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Archive for Pasta-Pizza

TIP OF THE DAY: Fideo, “Mexican Spaghetti” & Soup Pasta

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Fideo

Barilla Fideo

[1] Sopa de Fideo, a popular Mexican comfort food (photo courtesy http://BudgetBytes.com). [2] A bowl of plain fideo (photo courtesy CookDiary.net). [3] Barilla makes fideo, as well as Hispanic specialists like Goya (photo courtesy Barilla).

 

October is National Pasta Month, an occasion to explore and try different types of pasta. May we suggest fideo?

What is fideo (fee-DAY-yo)?

Fideo spaghetti tagliati means fideo-cut spaghetti. Fideo is a Spanish word for noodle, so essentially, the spaghetti is being cut like noodles (i.e., short strands).

The actual pasta used is short-cut vermicelli: thin strands of pasta available in one- or two-inch lengths, depending on manufacturer. Vermicelli is a round strand pasta slightly thinner than spaghetti but thicker than angel hair.

Fideo is popular in Mexican cuisine, where it is also called fidelini (and “Mexican spaghetti” by Americans).

You can also break up your own from spaghetti, vermicelli or other thin strand pasta, including including ribbon (flat) pasta like linguine. Some people prefer the eye appeal of the irregular, hand-broken shapes.

What makes it extra-special in savory recipes is quickly toasting the noodles in a bit of olive oil. It produces a nutty, toasty extra depth of flavor that’s another reason to enjoy fideo.
 
WAYS TO USE FIDEO

Fideo is a Mexican comfort food that can be served as a starter or a main dish ingredient. It is perhaps best known as a toasted soup pasta, popular in Sopa de Fideo, a classic bowl of comfort.

As a stand-in for rice, it versatile to be used in anything from fideo “risotto” (recipe below) to fideo “rice pudding.”

What could be more comforting than tomato soup with fideo? Here’s a recipe from. .

  • Fideo Con Carne, a beef and potato stew with crunchy fideo noodles
  • Fideo Paella: exchange the rice for toasted fideo and your choice of mix-ins: clams, chorizo, green peas, mussels, sausage, shredded chicken, shrimp, etc. The dish, which originated in Spain, is called fideua (FID-a-wah).
  • Guisado, the Spanish word for stew, can take many forms, including a classic Mexican beef stew of beef and potatoes with fideo.
  • Tomato Soup With Fideo.
  • Crispy Pan-Fried Shrimp and Chorizo Fideo Cakes, a fusion of a Spanish classic with Japanese grilled sticky rice cakes from chef Ilan Hall.
  • Quick casseroles—check out this classic with chickpeas, kale, jalapeños and olives (i.e., toss in anything you like).
  •  
    MIX AND MATCH

    Put together your own fideo recipe with:

  • Base: broth (beef, chicken, vegetable), tomato sauce
  • Herbs and spices: chiles/chili powder/hot sauce, cilantro, cumin, garlic, salt and pepper
  • Proteins: chicken, fish/seafood, ground meat, stew meat, tofu
  • Vegetables: bell peppers, capers, carrots, celery, chickpeas, chiles, corn, lima beans, onions, olives, peas, potatoes, squash, tomates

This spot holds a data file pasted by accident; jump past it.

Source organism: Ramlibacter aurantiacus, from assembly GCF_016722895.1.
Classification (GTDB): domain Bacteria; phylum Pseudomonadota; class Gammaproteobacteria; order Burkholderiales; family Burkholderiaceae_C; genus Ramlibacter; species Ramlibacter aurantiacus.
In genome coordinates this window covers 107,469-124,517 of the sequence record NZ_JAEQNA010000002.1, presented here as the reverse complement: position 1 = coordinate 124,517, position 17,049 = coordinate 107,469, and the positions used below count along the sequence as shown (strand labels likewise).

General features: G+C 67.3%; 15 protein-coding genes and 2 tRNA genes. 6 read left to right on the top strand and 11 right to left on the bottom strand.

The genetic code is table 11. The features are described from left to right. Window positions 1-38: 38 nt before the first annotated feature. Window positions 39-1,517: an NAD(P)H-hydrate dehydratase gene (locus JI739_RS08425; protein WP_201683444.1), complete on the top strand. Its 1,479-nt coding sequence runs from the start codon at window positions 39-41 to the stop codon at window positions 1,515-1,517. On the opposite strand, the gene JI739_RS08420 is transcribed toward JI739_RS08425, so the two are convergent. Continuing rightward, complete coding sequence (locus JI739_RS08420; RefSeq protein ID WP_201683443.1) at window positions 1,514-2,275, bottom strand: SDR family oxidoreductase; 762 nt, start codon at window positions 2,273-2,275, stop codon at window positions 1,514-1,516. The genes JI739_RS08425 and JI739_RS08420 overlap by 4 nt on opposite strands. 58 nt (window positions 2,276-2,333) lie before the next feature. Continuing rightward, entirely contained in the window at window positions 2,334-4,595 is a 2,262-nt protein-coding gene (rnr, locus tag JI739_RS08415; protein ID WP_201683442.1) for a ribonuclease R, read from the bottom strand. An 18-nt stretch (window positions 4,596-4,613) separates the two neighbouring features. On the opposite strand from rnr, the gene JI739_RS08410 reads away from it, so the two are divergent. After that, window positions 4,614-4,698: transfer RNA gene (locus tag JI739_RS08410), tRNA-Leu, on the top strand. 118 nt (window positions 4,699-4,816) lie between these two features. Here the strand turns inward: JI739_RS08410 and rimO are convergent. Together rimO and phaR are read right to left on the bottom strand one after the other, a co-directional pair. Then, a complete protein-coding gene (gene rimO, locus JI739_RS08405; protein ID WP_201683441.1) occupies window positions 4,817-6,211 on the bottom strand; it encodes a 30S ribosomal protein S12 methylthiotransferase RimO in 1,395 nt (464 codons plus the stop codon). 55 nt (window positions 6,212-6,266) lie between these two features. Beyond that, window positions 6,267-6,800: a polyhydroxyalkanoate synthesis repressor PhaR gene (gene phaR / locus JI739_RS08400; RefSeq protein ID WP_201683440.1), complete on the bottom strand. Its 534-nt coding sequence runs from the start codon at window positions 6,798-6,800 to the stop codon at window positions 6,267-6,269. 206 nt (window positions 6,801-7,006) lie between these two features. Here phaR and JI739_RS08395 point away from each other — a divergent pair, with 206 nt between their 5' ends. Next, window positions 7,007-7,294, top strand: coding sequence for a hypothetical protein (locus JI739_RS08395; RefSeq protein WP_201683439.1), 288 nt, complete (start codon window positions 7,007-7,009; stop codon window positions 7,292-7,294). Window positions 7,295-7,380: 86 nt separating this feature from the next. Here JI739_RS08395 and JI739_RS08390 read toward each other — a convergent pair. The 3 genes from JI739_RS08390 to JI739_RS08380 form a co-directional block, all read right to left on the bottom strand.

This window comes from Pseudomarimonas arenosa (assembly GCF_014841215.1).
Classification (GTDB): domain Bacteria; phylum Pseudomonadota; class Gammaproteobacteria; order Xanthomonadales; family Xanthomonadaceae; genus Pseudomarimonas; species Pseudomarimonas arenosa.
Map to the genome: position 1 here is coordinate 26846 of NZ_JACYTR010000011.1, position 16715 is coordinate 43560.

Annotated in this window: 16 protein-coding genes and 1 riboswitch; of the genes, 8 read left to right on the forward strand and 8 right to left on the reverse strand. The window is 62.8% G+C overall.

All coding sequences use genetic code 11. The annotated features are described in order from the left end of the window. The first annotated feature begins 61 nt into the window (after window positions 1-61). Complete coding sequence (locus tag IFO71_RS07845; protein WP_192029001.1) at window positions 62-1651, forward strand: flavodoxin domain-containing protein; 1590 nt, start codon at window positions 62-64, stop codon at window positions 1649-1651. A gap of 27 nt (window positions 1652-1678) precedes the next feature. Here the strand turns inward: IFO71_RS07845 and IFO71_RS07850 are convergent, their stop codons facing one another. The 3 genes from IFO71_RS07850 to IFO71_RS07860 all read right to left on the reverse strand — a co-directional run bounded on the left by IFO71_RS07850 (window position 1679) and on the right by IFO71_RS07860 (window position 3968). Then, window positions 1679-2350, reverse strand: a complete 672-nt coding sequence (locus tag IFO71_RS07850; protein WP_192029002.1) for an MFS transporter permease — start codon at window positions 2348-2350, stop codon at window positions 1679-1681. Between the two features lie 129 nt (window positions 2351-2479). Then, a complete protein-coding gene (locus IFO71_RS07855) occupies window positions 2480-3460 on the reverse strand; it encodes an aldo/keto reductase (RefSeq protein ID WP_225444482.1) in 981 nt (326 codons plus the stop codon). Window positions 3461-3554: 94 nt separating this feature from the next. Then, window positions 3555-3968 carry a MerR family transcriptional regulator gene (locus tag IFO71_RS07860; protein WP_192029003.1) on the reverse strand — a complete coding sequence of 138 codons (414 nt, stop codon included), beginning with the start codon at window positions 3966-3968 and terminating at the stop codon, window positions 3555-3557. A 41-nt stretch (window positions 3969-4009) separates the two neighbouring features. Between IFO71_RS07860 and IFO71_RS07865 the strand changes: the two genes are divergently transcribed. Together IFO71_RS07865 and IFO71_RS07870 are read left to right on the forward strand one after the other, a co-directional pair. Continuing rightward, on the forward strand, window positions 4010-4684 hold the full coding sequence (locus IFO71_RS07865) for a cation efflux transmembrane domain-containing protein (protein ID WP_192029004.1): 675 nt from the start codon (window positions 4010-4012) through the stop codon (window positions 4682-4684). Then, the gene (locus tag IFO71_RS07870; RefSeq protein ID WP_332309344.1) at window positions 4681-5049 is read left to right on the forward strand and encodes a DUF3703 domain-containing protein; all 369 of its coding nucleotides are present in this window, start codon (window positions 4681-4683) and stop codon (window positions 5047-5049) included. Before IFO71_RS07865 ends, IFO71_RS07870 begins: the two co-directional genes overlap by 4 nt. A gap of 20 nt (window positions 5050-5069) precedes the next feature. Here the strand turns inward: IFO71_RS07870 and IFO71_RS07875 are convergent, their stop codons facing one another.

• Garnish: shredded cheese, toasted pepitas (pumpkin seeds), raisins/dried cherries or cranberries
  • After you pick your ingredients, the recipe cooks quickly:

    Preparation

    1. HEAT cooking oil in a skillet; when the oil shimmers, add the pasta and stir to coat. Sauté, stirring frequently, until toasted and golden brown, 5 to 8 minutes.

    2. ADD the sauce or other base, vegetables, spices and herbs. When all vegetables are cooked to the desired tenderness, add in the cheese.

    3. STIR in the cooked protein (cubed, diced, shredded) or use the cooked fideo as a base for the protein.
     
    RECIPE: FIDEO RISOTTO

    “What’s not to love about toasted noodles infused with a pinch of cumin and a hint of rich tomatoes?” asks Hannah Kaminsky of Bittersweet Blog, who developed this recipe.

    “Typically served dry as a side dish or flooded with broth as a soup, my preference falls somewhere in between; a thick stew of vegetables and pasta that could be eaten either with a spoon or a fork, depending on how long the noodles are cooked.

    “Taking that concept just one step further, you can make a risotto—just without the rice.”

    Fideo takes on a uniquely nutty taste thanks to a quick sauté before cooking. Hannah mingles the flavors of roasted peppers, smoked paprika and cumin “to render a wholly warming, revitalizing bowl full of edible comfort” that she finds even more satisfying than a bowl of risotto.

    Hannah developed this as a vegan recipe, using nutritional yeast instead of cheese. We added the option of grated parmesan cheese.

     

    Ingredients For 3-4 Main Servings

  • 3 tablespoons olive oil, divided
  • 2 cups (1/2 pound) broken or cut spaghetti
  • 1/2 large red onion, diced
  • 3 cloves garlic, minced
  • 2 roma tomatoes, diced
  • 1 poblano pepper, roasted, seeded, and diced
  • 1 Red or Orange Bell pepper, Roasted, seeded and diced
  • 3 cups low-sodium vegetable broth
  • Optional: 1-2 tablespoons tequila
  • 3 tablespoons lime juice
  • 2 tablespoons nutritional yeast or grated parmesan cheese
  • 1 1/2 teaspoons smoked paprika
  • 1 1/2 teaspoons ground cumin
  • 1 cup corn kernels, canned and drained or frozen and thawed
  • 1/2 cup fresh cilantro, chopped
  • Salt and pepper to taste
  • Optional garnish: 1/4 cup toasted pepitas, grated parmesan cheese
  •  
    Preparation

    1. PLACE half of the oil in a large stock pot over medium heat. Once shimmering, add in the pasta and stir to coat.

    2. SAUTÉ the noodles, stirring frequently, until toasted and golden brown all over, 5 to 8 minutes. Remove the noodles from the pot and set aside.

    3. RETURN the pot to the stove and add the remaining oil. Cook the onions and garlic together until softened and aromatic. Introduce the tomatoes and both roasted peppers next, stirring periodically. Continue to cook until the onions are lightly golden.

    4. ADD the vegetable broth, tequila, lime juice, nutritional yeast, paprika, and cumin. Bring the liquid to a boil before returning the toasted noodles to the pot. Stir well to incorporate, cover, and reduce the heat to medium-low.

    5. SIMMER gently until the pasta is tender and the liquid mostly absorbed, 9 to 11 minutes. Take the pot off the heat and add the corn and cilantro.